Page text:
Author: Goward, Penelope
Type of paper: Abstract refereed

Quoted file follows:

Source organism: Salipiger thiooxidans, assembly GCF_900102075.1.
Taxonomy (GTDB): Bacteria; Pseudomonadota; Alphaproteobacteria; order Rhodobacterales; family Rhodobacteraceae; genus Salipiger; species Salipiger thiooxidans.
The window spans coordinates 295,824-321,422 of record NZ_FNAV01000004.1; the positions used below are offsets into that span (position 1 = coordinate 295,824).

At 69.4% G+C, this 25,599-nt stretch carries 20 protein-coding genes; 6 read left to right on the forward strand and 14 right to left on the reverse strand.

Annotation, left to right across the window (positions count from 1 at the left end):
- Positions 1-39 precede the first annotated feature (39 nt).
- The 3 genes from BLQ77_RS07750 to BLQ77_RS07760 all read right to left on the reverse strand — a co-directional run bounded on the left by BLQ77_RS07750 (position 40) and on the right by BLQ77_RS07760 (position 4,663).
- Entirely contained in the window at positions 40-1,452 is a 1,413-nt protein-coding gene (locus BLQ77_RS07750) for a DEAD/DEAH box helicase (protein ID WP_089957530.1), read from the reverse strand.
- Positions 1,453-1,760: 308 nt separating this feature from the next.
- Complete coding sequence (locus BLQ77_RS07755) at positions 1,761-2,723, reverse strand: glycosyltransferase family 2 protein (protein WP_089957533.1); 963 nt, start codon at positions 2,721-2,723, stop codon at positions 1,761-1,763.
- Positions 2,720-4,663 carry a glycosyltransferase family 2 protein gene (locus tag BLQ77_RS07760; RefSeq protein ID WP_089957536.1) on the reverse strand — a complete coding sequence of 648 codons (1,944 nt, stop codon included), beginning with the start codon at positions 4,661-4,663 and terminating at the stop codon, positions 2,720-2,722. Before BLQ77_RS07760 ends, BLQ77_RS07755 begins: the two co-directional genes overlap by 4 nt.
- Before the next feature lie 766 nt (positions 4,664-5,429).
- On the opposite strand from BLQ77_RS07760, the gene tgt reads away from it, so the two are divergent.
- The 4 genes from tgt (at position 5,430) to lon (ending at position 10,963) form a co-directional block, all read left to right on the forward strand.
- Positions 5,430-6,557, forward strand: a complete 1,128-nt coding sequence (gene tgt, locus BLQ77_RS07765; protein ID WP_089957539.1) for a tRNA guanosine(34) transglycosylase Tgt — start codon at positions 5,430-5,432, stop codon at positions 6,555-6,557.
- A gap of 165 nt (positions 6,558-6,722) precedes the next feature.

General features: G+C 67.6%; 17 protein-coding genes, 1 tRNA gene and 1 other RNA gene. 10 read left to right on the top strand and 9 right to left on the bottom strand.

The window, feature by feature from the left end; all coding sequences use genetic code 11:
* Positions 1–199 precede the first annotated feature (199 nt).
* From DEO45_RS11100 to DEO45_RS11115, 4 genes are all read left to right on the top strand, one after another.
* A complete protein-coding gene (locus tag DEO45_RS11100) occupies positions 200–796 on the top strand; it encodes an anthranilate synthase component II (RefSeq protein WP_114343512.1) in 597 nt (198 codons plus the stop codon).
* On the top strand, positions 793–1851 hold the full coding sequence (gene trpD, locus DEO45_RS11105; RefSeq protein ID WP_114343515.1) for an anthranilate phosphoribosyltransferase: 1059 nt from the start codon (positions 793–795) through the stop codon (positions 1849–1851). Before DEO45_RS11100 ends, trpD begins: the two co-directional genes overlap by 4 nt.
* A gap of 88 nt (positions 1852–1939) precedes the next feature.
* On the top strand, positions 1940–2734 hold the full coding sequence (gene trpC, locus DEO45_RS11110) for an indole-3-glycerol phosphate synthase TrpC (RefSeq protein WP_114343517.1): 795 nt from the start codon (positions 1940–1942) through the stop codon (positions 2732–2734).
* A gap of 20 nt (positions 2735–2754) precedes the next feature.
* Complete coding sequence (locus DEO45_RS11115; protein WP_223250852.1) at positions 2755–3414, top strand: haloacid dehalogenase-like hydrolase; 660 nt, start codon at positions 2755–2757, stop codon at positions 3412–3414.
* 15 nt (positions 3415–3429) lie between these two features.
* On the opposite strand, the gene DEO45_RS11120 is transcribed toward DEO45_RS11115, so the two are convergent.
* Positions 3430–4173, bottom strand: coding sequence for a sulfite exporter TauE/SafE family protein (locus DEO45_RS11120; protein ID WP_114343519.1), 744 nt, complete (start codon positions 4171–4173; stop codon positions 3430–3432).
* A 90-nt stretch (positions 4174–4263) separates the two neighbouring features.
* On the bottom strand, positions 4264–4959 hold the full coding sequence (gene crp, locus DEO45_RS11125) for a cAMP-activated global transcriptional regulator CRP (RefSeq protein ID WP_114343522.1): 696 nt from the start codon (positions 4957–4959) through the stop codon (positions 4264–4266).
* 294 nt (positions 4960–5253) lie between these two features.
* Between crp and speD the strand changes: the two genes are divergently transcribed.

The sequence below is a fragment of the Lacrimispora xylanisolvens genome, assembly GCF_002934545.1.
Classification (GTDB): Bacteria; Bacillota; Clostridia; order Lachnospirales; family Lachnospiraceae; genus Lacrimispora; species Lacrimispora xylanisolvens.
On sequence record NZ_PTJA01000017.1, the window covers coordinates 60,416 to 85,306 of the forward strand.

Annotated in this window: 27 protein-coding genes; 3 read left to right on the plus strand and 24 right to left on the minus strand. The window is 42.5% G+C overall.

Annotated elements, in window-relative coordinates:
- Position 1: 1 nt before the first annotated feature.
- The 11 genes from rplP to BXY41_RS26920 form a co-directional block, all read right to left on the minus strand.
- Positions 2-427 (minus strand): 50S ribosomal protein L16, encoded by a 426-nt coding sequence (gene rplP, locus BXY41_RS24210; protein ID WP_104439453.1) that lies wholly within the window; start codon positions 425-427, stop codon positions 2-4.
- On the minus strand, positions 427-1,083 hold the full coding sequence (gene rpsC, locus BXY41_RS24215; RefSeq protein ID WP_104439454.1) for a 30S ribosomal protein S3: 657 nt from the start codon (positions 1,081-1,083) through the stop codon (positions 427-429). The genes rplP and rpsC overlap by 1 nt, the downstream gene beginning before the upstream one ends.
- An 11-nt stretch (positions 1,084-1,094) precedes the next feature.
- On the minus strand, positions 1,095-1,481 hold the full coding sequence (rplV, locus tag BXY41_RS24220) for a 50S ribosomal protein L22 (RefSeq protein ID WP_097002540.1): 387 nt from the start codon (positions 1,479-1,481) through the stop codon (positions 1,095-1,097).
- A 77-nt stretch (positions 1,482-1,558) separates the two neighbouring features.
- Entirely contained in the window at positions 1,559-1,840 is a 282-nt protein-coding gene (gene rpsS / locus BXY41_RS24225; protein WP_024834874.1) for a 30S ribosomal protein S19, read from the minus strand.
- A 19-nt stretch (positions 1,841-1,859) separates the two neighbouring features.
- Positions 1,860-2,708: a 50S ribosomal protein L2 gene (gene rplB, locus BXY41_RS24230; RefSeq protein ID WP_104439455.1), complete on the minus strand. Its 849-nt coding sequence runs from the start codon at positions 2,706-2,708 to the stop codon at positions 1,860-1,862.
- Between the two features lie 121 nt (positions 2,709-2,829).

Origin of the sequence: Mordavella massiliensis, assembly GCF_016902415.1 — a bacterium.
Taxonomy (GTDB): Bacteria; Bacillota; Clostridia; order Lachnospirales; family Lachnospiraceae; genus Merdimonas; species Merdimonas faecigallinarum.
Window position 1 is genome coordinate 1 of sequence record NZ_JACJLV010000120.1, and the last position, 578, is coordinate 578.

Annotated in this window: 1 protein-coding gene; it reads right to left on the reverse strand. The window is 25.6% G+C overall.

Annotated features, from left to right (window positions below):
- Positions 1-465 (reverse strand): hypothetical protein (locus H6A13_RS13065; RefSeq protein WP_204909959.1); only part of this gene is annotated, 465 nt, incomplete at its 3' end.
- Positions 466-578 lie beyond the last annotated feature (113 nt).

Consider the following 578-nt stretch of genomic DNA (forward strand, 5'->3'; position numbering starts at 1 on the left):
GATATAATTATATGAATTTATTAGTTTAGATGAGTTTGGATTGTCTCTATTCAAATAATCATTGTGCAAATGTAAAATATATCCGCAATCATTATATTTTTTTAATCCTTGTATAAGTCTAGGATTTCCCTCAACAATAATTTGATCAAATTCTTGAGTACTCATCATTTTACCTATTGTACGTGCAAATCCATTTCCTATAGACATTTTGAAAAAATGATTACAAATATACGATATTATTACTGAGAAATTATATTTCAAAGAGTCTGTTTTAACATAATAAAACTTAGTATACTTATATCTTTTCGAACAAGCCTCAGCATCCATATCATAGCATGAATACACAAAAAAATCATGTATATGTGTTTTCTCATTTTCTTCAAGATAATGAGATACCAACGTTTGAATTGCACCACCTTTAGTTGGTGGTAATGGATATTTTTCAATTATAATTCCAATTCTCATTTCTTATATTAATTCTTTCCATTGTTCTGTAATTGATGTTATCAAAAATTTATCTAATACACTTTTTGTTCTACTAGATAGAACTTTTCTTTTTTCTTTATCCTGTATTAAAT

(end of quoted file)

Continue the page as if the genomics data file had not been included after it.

In an increasingly globalising world, it is now more than ever important for people to learn to live, and work with other people who do not necessarily share the same cultural or historical backgrounds. This study on one level is an account of my efforts to get to know and understand ‘the other'. At the same time the study shows that this process of encountering is transformative for the individual and it involves a complex process of getting to know oneself.The study is based in Chennai, Tamil Nadu, India, where I entered the Tamil community. The Tamils come from an ancient lineage, dating back thousands of years. The English language is a recent arrival to their culture, and like all introductions of new or additional languages or cultural practices into a society there are mixed consequences. To illustrate, the English language carries with it globalizing forces and ideologies that present western practices and values as the norm through television, internet technologies, marketing of products and films. It also means that western globalized companies looking for a cheap labour force will establish industries in countries where people can speak English; in this case, in Tamil Nadu, India. Thus, because many Tamil women have learned English and have university degrees, they are now seen as employable and an increasingly valuable ‘commodity' in colonising ventures. This has brought about changes to their role in society. This paper will briefly discuss the changing role of women and the impact on the Tamil society from the findings of my data collection; however the focus is on the journey of self-discovery.My study is ethnographic and uses a narrative-reflexive research approach. Narrative was used because epistemologically the Tamil community places a premium on family relationships with oral storytelling central to its culture. Fundamental to my journey of discovery was the requirement to involve myself in conversation with my participants and to hear their stories. I was fortunate enough to be able to live with a Tamil family, which meant that because I was part of an extended family I could easily meet and speak with a range of people in their homes. These conversations became a central part of my data, such that researcher and participants were able to develop shared understandings and knowledge together. The paper has important implications for the Tamil peoples and other ancient communities whose lives are being impacted by globalisation, and for we westerners seeking to understand the ‘other'.